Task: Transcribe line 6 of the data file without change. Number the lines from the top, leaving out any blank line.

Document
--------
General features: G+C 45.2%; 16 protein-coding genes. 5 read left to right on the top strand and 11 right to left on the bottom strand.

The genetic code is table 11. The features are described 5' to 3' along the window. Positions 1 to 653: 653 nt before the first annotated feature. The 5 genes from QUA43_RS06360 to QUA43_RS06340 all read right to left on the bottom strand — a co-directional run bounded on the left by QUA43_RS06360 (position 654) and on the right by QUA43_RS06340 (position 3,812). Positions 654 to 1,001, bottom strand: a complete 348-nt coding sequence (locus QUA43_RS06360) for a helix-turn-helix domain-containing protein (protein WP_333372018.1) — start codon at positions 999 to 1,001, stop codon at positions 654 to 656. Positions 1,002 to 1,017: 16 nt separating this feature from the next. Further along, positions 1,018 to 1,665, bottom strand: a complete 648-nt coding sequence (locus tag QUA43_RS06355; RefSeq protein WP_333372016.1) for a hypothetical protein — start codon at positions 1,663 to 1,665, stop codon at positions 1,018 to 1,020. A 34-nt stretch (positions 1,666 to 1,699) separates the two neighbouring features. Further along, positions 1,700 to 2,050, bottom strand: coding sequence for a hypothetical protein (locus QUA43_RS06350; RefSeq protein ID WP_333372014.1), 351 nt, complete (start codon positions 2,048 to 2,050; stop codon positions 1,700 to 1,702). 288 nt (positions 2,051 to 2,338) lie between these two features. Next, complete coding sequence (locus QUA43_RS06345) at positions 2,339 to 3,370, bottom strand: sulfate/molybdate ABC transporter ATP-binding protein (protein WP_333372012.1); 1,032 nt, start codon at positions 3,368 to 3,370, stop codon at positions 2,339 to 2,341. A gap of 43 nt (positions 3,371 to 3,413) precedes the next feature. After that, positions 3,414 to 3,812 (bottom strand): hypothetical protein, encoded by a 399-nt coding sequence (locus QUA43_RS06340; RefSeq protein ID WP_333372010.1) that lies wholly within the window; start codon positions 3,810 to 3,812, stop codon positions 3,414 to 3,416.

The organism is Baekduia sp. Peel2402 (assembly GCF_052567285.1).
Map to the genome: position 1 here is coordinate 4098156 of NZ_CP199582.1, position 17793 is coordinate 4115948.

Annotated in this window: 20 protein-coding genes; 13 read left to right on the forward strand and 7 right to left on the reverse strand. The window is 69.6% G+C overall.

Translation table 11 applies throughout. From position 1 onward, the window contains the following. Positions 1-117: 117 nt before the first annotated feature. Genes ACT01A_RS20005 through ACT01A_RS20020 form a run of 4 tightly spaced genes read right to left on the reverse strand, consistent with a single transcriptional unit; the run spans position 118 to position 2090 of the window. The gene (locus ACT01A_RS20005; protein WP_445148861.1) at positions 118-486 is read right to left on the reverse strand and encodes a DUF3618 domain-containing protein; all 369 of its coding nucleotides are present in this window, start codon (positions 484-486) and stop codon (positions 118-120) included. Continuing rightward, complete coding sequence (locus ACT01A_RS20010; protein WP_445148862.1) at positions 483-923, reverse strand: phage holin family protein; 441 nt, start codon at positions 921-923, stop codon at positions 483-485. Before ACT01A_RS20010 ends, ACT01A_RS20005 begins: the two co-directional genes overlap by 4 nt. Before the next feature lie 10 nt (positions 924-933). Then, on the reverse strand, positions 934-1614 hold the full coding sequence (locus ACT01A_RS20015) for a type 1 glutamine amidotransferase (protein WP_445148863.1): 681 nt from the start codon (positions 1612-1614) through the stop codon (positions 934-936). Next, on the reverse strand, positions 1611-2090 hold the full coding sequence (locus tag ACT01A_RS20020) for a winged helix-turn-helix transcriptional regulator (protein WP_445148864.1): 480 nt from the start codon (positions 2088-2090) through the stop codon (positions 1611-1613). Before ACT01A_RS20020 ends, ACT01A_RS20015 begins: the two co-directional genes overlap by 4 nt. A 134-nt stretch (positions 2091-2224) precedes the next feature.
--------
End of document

Translation table 11 applies throughout. From position 1 onward, the window contains the following. Positions 1-117: 117 nt before the first annotated feature. Genes ACT01A_RS20005 through ACT01A_RS20020 form a run of 4 tightly spaced genes read right to left on the reverse strand, consistent with a single transcriptional unit; the run spans position 118 to position 2090 of the window. The gene (locus ACT01A_RS20005; protein WP_445148861.1) at positions 118-486 is read right to left on the reverse strand and encodes a DUF3618 domain-containing protein; all 369 of its coding nucleotides are present in this window, start codon (positions 484-486) and stop codon (positions 118-120) included. Continuing rightward, complete coding sequence (locus ACT01A_RS20010; protein WP_445148862.1) at positions 483-923, reverse strand: phage holin family protein; 441 nt, start codon at positions 921-923, stop codon at positions 483-485. Before ACT01A_RS20010 ends, ACT01A_RS20005 begins: the two co-directional genes overlap by 4 nt. Before the next feature lie 10 nt (positions 924-933). Then, on the reverse strand, positions 934-1614 hold the full coding sequence (locus ACT01A_RS20015) for a type 1 glutamine amidotransferase (protein WP_445148863.1): 681 nt from the start codon (positions 1612-1614) through the stop codon (positions 934-936). Next, on the reverse strand, positions 1611-2090 hold the full coding sequence (locus tag ACT01A_RS20020) for a winged helix-turn-helix transcriptional regulator (protein WP_445148864.1): 480 nt from the start codon (positions 2088-2090) through the stop codon (positions 1611-1613). Before ACT01A_RS20020 ends, ACT01A_RS20015 begins: the two co-directional genes overlap by 4 nt. A 134-nt stretch (positions 2091-2224) precedes the next feature.